Child mortality in the Spanish Civil War. Geographical impact estimated from 1940 census retrospective fertility data

Albert Garcia Soler, Universitat Autònoma de Barcelona
Fernando Gil-Alonso, Universitat de Barcelona

Following an indirect estimation method proposed by W. Brass, this paper uses 1940 Spanish census data on retrospective fertility (questions done to ever married women on the number of children ever born and their survival at the time of the census) to estimate women’s descendants survival levels at different ages, and therefore child mortality up to the age of 15. As data was classified by province and by mothers’ marriage duration, we have been able to reconstruct child survival territorial evolution of at different ages and at diverse moments, more specifically before and during the Spanish Civil War (1936-1939). Although child survival levels had already significantly increased between 1918 (Spanish flu) and 1936, important differences among provinces still existed. The initial hypothesis would be that more developed, industrialised and urban provinces, with better health infrastructure and lower child mortality, would be better prepared to cope with the shock that the conflict meant for child survival. Preliminary results however show that even though the war worsened child survival in practically all the provinces, the least affected were Catalan and Northern Meseta ones, which showed opposite child mortality levels before the war -i.e. low in the former and very high ones in the latter. This would mean that, although the regional development level should be inversely related to the vulnerability of its population to unfavourable situations, child mortality during the war did not seem to be significantly affected by the previous demographic situation. Other factors such as access to food, crop availability, and logistic aspects related to its storage, transport and distribution, that is to say, those regarding rearguard organisation in general, seem to be more significant in explaining differences in child mortality.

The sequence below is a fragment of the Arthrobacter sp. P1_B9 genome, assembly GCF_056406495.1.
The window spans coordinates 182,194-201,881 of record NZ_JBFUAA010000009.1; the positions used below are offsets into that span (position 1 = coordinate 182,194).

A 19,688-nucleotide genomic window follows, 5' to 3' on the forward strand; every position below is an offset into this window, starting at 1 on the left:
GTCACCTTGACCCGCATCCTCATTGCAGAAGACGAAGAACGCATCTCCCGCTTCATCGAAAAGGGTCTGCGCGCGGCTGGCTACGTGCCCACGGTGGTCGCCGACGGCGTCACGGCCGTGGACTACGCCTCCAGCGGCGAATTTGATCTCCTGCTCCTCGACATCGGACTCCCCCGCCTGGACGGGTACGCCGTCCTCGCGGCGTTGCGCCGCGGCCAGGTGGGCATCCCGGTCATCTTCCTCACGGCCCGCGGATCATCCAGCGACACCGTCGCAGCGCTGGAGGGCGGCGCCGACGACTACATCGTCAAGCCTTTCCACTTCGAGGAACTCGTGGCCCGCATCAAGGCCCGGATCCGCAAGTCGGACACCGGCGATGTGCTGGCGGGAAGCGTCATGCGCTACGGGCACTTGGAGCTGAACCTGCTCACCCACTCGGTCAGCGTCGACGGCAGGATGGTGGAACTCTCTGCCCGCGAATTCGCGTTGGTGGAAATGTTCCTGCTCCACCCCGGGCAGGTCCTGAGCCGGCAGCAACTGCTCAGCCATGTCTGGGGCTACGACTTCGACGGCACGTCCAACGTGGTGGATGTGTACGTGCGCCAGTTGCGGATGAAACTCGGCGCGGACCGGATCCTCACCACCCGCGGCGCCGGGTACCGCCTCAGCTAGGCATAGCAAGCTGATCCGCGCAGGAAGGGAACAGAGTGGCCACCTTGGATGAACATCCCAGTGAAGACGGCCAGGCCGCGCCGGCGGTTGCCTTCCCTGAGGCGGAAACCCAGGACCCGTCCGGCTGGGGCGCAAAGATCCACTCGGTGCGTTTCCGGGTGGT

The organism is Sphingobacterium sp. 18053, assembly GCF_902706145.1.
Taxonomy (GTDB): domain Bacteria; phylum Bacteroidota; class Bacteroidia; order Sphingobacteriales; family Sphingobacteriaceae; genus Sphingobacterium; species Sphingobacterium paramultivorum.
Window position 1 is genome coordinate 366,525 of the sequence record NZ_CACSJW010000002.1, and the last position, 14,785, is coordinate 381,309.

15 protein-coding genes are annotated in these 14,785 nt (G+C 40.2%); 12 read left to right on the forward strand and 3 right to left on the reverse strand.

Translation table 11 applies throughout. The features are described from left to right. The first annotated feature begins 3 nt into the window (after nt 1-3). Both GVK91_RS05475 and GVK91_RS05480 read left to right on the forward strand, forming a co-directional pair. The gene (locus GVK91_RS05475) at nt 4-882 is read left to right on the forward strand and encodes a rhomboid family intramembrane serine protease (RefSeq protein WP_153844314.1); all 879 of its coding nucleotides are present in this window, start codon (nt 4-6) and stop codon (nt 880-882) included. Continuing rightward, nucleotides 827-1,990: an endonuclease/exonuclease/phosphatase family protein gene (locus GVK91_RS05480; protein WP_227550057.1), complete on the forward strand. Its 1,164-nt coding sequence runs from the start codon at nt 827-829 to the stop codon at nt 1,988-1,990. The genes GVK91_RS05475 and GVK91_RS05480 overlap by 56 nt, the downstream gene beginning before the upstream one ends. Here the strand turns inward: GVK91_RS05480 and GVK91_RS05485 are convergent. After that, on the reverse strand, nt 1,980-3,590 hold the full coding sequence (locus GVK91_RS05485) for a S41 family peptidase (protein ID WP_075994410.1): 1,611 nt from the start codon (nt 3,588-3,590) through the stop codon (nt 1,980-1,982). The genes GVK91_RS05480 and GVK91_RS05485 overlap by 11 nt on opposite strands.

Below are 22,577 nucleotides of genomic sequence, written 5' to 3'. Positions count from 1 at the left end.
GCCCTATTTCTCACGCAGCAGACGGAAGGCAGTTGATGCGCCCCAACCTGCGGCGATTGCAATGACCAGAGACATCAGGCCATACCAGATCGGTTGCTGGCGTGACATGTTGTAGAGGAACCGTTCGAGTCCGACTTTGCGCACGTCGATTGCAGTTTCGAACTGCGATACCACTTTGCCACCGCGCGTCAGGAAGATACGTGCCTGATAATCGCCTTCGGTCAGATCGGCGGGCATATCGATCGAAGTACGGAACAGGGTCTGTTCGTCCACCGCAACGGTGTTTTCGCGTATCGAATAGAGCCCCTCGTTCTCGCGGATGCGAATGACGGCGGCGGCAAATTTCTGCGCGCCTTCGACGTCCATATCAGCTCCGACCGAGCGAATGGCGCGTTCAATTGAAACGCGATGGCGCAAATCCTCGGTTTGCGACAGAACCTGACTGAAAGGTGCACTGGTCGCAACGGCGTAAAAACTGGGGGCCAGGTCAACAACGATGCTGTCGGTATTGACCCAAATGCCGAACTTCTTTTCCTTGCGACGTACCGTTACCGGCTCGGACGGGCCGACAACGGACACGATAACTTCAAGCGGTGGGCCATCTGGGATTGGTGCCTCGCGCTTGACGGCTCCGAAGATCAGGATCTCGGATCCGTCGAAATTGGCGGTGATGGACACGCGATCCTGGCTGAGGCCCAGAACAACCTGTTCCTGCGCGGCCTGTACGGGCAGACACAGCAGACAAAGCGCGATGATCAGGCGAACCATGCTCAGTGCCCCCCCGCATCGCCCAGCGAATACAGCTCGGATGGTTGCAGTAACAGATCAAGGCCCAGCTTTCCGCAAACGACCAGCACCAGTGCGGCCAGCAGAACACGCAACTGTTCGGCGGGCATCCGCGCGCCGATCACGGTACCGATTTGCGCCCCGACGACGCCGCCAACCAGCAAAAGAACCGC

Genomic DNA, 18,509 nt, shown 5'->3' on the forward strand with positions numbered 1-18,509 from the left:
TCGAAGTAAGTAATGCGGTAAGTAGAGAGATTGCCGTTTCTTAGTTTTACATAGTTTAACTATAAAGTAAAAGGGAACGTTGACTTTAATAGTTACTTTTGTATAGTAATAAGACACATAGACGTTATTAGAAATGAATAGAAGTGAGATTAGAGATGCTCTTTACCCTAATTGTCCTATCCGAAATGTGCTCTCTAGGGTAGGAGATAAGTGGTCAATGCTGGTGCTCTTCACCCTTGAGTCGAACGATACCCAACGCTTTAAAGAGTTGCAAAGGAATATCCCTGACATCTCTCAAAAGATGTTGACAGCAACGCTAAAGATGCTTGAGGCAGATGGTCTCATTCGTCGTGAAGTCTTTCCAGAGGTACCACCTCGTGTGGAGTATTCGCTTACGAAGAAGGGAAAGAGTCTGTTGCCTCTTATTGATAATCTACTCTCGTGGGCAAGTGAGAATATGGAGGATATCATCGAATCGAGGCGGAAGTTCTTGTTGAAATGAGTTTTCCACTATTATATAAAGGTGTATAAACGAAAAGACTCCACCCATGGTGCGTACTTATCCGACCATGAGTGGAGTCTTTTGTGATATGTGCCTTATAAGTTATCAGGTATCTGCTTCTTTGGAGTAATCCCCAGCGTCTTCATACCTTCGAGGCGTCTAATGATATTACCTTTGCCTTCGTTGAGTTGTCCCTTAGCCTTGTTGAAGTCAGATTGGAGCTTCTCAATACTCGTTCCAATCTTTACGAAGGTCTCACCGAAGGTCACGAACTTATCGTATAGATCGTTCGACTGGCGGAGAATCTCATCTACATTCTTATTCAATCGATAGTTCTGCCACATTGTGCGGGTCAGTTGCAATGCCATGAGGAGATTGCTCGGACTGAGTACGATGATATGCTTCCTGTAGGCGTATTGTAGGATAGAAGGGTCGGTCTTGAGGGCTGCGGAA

See extended abstract

Presented in Poster Session 2